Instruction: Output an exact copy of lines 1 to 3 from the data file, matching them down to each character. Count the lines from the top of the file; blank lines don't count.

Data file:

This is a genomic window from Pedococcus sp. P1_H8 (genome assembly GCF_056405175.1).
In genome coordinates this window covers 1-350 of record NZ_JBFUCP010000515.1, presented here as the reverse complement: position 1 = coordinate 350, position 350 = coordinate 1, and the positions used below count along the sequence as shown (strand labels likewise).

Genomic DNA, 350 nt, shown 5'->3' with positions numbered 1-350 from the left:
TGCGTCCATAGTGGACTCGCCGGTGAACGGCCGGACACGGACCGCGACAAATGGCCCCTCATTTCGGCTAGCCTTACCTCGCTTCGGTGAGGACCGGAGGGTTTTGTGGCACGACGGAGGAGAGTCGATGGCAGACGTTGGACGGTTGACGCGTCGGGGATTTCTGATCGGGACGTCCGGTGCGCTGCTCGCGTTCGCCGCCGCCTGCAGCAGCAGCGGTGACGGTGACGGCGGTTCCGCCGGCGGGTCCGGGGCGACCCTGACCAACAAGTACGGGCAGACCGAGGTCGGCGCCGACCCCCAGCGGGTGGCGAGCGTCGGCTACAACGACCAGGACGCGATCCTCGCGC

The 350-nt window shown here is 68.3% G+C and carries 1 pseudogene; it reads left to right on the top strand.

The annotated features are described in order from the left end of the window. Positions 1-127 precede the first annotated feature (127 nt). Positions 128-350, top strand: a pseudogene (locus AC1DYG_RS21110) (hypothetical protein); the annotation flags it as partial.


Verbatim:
This is a genomic window from Pedococcus sp. P1_H8 (genome assembly GCF_056405175.1).
In genome coordinates this window covers 1-350 of record NZ_JBFUCP010000515.1, presented here as the reverse complement: position 1 = coordinate 350, position 350 = coordinate 1, and the positions used below count along the sequence as shown (strand labels likewise).

Genomic DNA, 350 nt, shown 5'->3' with positions numbered 1-350 from the left: